sharanye traiyamvake gauri narayani namastute”.

A day later, I asked the revered scholar Khye Rinpoche, principal of the much-cherished center of Buddhist learning, the Rinchenpong Goenpa monastic college, and he readily said that most tantric mantras of Vajrayaan Buddhism were rooted in Sanskrit tantric mantras.

And very recently, I asked another fabled scholar of Sikkimese Buddhism, Yapo Sonam Yongda, about the Kali idol inside Dubdi monastery: was it really a Kali idol or was I mistaken? I asked him.

Feminine Bodhisattvas

Yapo confirmed:Yes, you are right, we call her Jetsun-ma Dölma. She is Tara, the primordial feminine force, a Bodhisattva.”

Jetsun-ma Dölma
Jetsun-ma Dölma

(“Jetsunis a term in Tibetan that signifies that the person referred to is of very high stature, meaningrevered”. Jetsun Milarepa is one of the highest achievers of spiritual realism, for instance. In the case of the feminine gender, the term is Jetsun-ma, like in the case of Maa Kali in her Tibetan form.)

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She appears as a female bodhisattva in Mahayana Buddhism and as a female Buddha in Vajrayaan Buddhism. She is known as themother of liberation“, and represents the virtues of success in work and achievements.

Now, the concept of a Bodhisattva is that /she is a person who has attained Buddhahood but has chosen not to escape the rebirth cycle, but instead, has pledged to keep coming back for delivering humankind from all ills of the Kali Yug.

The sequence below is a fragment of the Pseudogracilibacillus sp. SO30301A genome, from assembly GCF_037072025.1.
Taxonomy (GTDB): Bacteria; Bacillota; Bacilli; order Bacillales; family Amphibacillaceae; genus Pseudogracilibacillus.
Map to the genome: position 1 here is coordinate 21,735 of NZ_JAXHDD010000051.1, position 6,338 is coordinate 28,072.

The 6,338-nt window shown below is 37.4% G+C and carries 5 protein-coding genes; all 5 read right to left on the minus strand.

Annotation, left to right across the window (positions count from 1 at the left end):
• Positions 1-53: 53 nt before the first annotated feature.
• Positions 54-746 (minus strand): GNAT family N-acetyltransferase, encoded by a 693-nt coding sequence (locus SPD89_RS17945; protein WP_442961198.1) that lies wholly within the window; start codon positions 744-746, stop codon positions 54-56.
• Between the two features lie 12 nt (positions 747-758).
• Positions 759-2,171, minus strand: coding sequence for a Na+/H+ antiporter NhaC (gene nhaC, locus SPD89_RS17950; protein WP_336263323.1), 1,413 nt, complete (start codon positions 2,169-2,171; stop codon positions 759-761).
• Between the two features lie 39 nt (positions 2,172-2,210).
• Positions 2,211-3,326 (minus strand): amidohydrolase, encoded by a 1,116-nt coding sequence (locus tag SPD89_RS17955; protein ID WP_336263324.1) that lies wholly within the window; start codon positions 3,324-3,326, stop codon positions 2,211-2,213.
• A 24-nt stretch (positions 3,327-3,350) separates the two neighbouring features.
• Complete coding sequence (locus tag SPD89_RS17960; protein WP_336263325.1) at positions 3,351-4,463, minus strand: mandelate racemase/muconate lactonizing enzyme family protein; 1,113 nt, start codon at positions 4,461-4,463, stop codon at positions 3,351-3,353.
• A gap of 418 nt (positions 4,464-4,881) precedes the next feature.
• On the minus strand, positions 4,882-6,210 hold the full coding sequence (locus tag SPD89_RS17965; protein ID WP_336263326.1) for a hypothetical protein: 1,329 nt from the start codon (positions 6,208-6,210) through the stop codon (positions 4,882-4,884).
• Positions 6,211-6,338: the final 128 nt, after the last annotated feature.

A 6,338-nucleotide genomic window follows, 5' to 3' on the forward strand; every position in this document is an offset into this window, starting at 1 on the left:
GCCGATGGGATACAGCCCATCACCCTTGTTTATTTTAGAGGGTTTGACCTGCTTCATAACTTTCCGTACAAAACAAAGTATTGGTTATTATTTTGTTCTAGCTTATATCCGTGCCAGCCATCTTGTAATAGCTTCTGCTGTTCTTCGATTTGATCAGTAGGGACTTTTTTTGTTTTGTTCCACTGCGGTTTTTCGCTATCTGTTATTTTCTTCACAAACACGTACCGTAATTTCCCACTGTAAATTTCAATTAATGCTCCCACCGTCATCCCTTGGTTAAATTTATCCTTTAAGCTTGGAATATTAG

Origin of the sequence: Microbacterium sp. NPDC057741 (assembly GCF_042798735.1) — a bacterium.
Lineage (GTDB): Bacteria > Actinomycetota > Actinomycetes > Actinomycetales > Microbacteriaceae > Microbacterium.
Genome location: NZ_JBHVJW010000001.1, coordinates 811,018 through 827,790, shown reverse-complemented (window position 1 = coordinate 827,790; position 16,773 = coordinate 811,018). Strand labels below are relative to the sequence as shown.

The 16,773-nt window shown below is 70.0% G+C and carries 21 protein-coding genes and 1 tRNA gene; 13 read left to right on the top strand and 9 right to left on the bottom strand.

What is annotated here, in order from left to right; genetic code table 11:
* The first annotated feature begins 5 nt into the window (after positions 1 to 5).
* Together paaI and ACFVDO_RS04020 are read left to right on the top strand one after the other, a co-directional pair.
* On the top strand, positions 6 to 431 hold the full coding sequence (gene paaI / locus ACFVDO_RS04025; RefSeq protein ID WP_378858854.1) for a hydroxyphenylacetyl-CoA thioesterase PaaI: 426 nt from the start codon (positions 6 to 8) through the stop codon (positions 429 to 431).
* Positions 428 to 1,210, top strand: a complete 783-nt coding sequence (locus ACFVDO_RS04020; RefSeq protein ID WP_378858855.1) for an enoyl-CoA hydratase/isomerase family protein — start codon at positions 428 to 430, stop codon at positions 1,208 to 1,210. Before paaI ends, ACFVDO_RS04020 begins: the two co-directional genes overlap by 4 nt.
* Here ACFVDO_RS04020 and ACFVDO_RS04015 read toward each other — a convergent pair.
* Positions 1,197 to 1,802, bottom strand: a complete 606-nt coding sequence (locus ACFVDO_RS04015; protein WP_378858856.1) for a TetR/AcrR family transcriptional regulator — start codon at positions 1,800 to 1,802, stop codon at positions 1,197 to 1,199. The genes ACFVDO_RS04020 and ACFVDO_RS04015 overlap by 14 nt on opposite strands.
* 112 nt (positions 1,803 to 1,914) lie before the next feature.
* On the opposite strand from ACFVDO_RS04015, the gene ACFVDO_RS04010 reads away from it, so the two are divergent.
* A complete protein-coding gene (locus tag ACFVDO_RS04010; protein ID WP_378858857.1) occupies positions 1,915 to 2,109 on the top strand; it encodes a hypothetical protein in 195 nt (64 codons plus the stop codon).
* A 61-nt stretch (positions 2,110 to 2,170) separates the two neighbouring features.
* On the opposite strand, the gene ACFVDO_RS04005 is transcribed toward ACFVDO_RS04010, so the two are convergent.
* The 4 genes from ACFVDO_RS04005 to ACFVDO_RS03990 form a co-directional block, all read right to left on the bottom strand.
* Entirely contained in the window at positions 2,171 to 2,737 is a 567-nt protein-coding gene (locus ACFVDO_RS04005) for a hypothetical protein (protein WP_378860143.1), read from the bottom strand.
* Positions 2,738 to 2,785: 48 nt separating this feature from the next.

Contrary to the concept of this female Buddha, however, Heruka is a male deity, an emanation of the buddha Aksobhya, and is depicted as blue in colour with two arms, which hold a vajra (thunderbolt) and a kapala (skull cup) full of blood.

Tantra in Crematoria

In A Garland of Vajra Gems, the biography of Guru Padmasambhava, revealed by the most important of his five consorts, Yeshey Tsogyal, it has been mentioned that Padmasambhava had practiced tantra in eight crematoria across northern India.

This was long before Padmakara got to know Buddhism, though hagiographers insist, without substantial evidence but with much sentimental devotion, that Gautama Buddha himself had predicted thattwelve years after my parinirvana, there will come a Second Buddha whose works will be even higher than mine”.

That 12 years actually was to mean 1,200 years, but that really happened. Gautam Buddha passed away circa 483 or 486 BCE, and Padmakara was born around 714 to 717 CE.

Guru Padmakara
Guru Padmakara

But in any case, Padmakara’s early life story clearly shows that he was banished from the court of his adoptive father, King Indrabodi of Uddiyan, and sent to acharnel groundor crematorium named Sitavan.

This should have been around 725 or 730 CE, though no precise dating is possible.

One cannot miss the fact that Yeshey Tsogyal, till this point in time while narrating Padmakara’s life, has not mentioned Buddhism at all, which suggests that Padmasambhava’s indoctrination in Buddhism was a much later development.

The Wheel of Life (bhavachakra) is a common motif in Vajrayana art, representing samsara, the cycle of suffering and rebirth; the six realms of rebirth; and the three poisons that keep beings trapped in samsara: greed, hatred, and delusion.

In the next part, we shall see how this evolution took place over a period of roughly eight years in Nalanda, and why he merged the two systems of Tantra and the quintessential Buddhism of Gautama into one very strong new belief system: Vajrayaan.

Till then, he was deeply into the feminine force of tantra.